Mom's on hook for daughter's card debt

Bankruptcy doesn't absolve co-signer from card debt

Opening Credits columnist Eric Sandberg
Erica Sandberg is a prominent personal finance authority and author of "Expecting Money: The Essential Financial Plan for New and Growing Families." She writes "Opening Credits," a weekly reader Q&A column about issues for people who are new to credit, for

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Question for the expert

Dear Opening Credits,
Twenty-two years ago, my mother co-signed on a credit card with me. I have managed and taken care of the account. They never contacted her regarding the account. I had actually forgotten that she was on the account with me. Originally, there was a $1,000 limit on the card. It eventually went up to a $30,000 limit. I recently filed bankruptcy with a $24,000 balance on this card, and now the credit card company is harassing my mom about the account. They have not sent bills or any correspondence to her, nor have they had a correct address for her in 20 years. Is she liable for the whole $24,000?  -- Jennifer 

Answer for the expert Dear Person,
I'm a little surprised that you and your mom had forgotten about her designation as a co-signer. Sure, it was a long time ago, but had either of you pulled and read your credit reports in any of those 22 years, you would have seen the account plainly listed. A jointly held notation next to that trade line would have been immediately apparent. It should have also been glaring to your bankruptcy lawyer and come up during the proceedings.

But, let's return to what happened when your mother generously lent her good credit rating to you. Perhaps you were young and unestablished in the wide world of borrowing and repaying, yet wanted a credit card of your own. Nice parent that she was, she signed her name to the paperwork, which guaranteed to the issuer that if you ever failed to pay, she would cover the balance due.

So you charged. At first you had a low spending limit and all was swell, but when they upped it dramatically, the balance grew along with it. Eventually you got in over your head and took the matter to court, where you were legally absolved of it and other allocable debts.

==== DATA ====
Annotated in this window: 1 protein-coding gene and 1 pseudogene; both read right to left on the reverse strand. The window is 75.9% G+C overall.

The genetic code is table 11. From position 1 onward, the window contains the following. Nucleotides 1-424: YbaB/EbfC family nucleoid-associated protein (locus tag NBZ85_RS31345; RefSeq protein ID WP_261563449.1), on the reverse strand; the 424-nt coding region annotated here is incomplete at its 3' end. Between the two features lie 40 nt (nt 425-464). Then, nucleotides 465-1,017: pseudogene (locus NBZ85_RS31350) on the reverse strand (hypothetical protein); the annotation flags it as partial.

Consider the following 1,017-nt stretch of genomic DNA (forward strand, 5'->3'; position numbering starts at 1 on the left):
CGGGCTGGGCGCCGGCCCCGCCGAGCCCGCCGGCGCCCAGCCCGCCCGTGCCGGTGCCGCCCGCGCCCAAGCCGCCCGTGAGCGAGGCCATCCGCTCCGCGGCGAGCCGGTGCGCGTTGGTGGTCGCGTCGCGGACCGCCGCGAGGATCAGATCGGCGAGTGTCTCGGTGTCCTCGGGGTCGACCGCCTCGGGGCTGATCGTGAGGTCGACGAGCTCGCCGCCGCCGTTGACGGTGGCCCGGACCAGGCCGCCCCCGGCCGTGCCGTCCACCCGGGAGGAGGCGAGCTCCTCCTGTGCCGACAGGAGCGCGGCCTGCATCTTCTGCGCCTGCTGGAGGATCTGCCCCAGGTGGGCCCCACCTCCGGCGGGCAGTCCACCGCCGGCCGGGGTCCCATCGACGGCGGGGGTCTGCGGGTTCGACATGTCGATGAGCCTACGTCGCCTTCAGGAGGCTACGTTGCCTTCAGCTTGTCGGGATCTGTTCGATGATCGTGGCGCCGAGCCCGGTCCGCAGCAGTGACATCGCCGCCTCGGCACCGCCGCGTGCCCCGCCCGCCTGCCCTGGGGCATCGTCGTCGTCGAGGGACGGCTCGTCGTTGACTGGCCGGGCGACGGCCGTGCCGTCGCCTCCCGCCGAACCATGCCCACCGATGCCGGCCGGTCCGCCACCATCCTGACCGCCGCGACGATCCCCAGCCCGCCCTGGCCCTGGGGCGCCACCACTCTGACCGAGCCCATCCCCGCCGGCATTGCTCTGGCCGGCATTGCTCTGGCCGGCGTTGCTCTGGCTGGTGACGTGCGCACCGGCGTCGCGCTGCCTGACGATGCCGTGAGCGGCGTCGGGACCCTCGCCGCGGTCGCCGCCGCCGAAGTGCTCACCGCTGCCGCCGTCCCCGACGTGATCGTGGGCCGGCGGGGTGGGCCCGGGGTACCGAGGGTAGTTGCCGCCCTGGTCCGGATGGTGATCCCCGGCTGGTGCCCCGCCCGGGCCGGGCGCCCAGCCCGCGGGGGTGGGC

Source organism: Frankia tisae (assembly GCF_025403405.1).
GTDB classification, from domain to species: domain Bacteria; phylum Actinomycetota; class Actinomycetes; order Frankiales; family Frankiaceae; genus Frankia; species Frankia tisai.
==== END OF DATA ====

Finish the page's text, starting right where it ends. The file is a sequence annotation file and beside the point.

Here is where the case gets problematic. Decades ago, your mom agreed to pay the account if you didn't. And now, after you absolved yourself of liability, the creditor is calling her on that promise. Not only does that make sense, it's probably perfectly within their rights. However, to make sure, I contacted bankruptcy lawyer, Jeena Cho, of the JC Law group out of San Francisco. And the verdict? Mom owes. "If she's a co-signer, unfortunately, the mother is responsible for it," says Cho. That they never sent her a letter is irrelevant.

In fact, the only way out that Cho can see is if that debt is so old that the creditor can no longer sue your mom. "The statute of limitation may have run," says Cho, "making the debt uncollectible against the mother." To find out, check the date of last payment or when the creditor charged the account off (whichever came last), as well as the statute of limitations for your state. In the event that time frame has run, there's nothing they can do to legally force her into a payment.

Assuming your mom is on the hook, though, you should do everything possible to alleviate any financial and credit damage she may suffer because of it. I know it must be highly frustrating for you, because filing for bankruptcy is a tough, unpleasant process. Most people who go through it only do so as a last resort. Now you have about $24,000 remaining that you thought was gone plus a bankruptcy on your credit reports? That's awful. Still, the correct response is for you to send mom large, steady checks. Have her pass them on to the creditor so her credit stays healthy and so they don't take her to court for nonpayment. 

See related: 5 ways to rebuild credit after bankruptcy, Co-signing your kid's credit is great, unless it endangers yours

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Updated: 01-17-2018